Abbey Umali and her family have been familiar presences on the Jerry Lewis MDA Labor Day Telethon for the past two years. Now this winsome and charismatic 8-year-old from California steps further into the spotlight as MDA’s 2008 National Goodwill Ambassador.
Anyone who watched Abbey during her live interviews on the Telethon isn’t apt to forget her, any more than they’re apt to forget angels of any other sort. She’s sweet, persuasive and an ambassador with impeccable credentials.
She acquired those credentials, in part, from having served two terms as MDA California Goodwill Ambassador. In that role her responsibilities were a mini-version of those she’s now tackling as the Association’s national spokesperson.
As California ambassador, Abbey and her parents, who live in Redlands, attended many MDA fundraising events such as Aisles of Smiles, the Gift of Hope gala, Stride & Rides, Lock-Ups, golf tournaments and Fill-the-Boot campaigns run by her heroes, the fire fighters.
Abbey’s mother Wendi says that when she asks her daughter which of the fundraisers she likes best, the youthful dynamo always seems to have a different answer.
“I finally realized that the events she likes best are the ones where she mixes most, where she’s made personal connections with the people involved,” Wendi says. “Abbey is amazing. She’s a joy and she radiates joy. She has a way of drawing people to her and making them laugh, and that’s part of her gift — having compassion and understanding for the people around her.”
Another of Abbey’s gifts is that she is a helper, a trait that’s reflected in her enthusiastic work for MDA — and also in the kitchen. She enjoys helping prepare her favorite foods, such as her mom’s vegetarian chicken burgers, macaroni and cheese, grilled cheese and Thai food, with extra cheese. She especially likes to get involved in the preparation process when s’mores are on the menu.
|Abbey at home with parents, Wendi and Joel|
It’s not in Abbey’s independent nature to like accepting help doing something she wants to do by herself. Fortunately, she’s able to do a great deal by herself, in spite of her neuromuscular disease.
Abbey has congenital hypomyelinating neuropathy, a form of Charcot-Marie-Tooth disease characterized by lack of coordination and balance, along with muscle weakness. She walks with the aid of leg braces. At this point, Abbey’s legs and balance seem to be the primary areas affected, causing frequent falls. Her upper body, including hand and arm dexterity, is not experiencing problems.
Abbey’s dad Joel, a dentist, says she copes with her mobility challenges in part by using two different types of leg braces. One is a two-piece design that allows her heels to move more freely. The other helps prevent hyperextension of her knees, and thus damage to knee cartilage.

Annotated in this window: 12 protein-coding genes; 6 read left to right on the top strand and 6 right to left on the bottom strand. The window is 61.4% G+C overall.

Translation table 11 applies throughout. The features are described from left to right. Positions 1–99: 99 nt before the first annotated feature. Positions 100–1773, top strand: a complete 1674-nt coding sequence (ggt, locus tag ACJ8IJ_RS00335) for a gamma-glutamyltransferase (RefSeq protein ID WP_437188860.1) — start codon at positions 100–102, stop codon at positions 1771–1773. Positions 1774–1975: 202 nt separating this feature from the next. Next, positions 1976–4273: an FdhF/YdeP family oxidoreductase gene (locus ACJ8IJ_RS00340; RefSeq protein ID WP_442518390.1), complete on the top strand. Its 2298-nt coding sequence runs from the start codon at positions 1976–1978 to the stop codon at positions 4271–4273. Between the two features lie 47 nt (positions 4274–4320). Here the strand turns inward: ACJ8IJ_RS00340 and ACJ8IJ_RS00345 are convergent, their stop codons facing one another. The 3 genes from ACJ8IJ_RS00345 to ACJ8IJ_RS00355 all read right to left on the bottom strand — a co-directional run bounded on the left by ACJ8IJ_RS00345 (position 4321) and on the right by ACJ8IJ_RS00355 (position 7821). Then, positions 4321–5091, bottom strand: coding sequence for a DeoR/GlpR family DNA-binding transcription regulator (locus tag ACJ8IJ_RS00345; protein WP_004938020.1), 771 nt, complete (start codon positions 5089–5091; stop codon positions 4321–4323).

“If there’s one thing we know about Abbey, it’s that she’s resilient. Nothing really stops her. I think the best thing about her personality and this disease is that she just doesn’t give up,” Joel says.
Queen of the capitals
Wendi, an experienced physical therapist, is the perfect companion for a young lady with a nerve and muscle disability. “Twenty years ago I would not have believed I’d be where I am now. But today, along with my husband, I’m not only Abbey’s biggest advocate, I’m also her personal physical therapist,” Wendi says.
|Abbey at work, with SUPERVALU grocery chain CEO Jeff Noddle
Wendi helps Abbey’s leg muscles with regular stretching exercises, but Abbey has plenty of other activities to promote her physical and mental well-being, too.
Her interests include: reading (Nancy Drew is tops right now), singing, dancing, riding her bike, swimming (especially good for muscles), playing the piano, playing games (especially cards), visiting the library and bookstores, acting in plays and traveling with her mom and dad. Her favorite places to visit near home include an alpaca farm in Oak Glen, San Diego’s Wild Animal Park and the San Diego Zoo.
Abbey has no pets at the moment (her crab “had a little accident”), but she’s considering a kitten or a hamster. In the meantime, she has plenty of stuffed animal friends, including Aggie, Priscilla, Lily and Bluie.
Her fondness for critters jibes well with her current plans to be a veterinarian when she grows up (earlier prospects of becoming an elementary school teacher, swimming instructor or hairdresser have faded).
In the meantime, she’s studying hard at the Montessori School in Redlands, where she’s a third-grader. Her favorite subjects are reading, math and geography. In the latter domain, she can reel off the names of every U.S. state’s capital city.
In proof thereof, she sat down backstage at the 2007 national Telethon broadcast with her good friend Luke Christie, who served as MDA National Goodwill Ambassador in 2006 and 2007, and suggested a good-natured contest to name the states’ capitals. The academically formidable Luke took a pass. “Abbey,” he said, “when you’re 13 years old like me, some things are more important.”
|Abbey at play in the pool, one of her favorite places|
Abbey’s neuromuscular disease and frequent contacts with MDA have been eye openers for the family. “We’ve been able to meet so many other families and see the struggles they go through, and that’s given us an awareness and knowledge that we can do something to help them in some way,” Joel says.
“Knowing that MDA is there and that we can give back to them has been really important to us. We’ve come to realize that even the small part we do is having a positive effect on kids we don’t even know.”
As for the kid he does know, every time a fire engine goes by, Abbey whoops and shouts, “Go fire fighters!” She’s got energy to burn, and she’s ready to use it.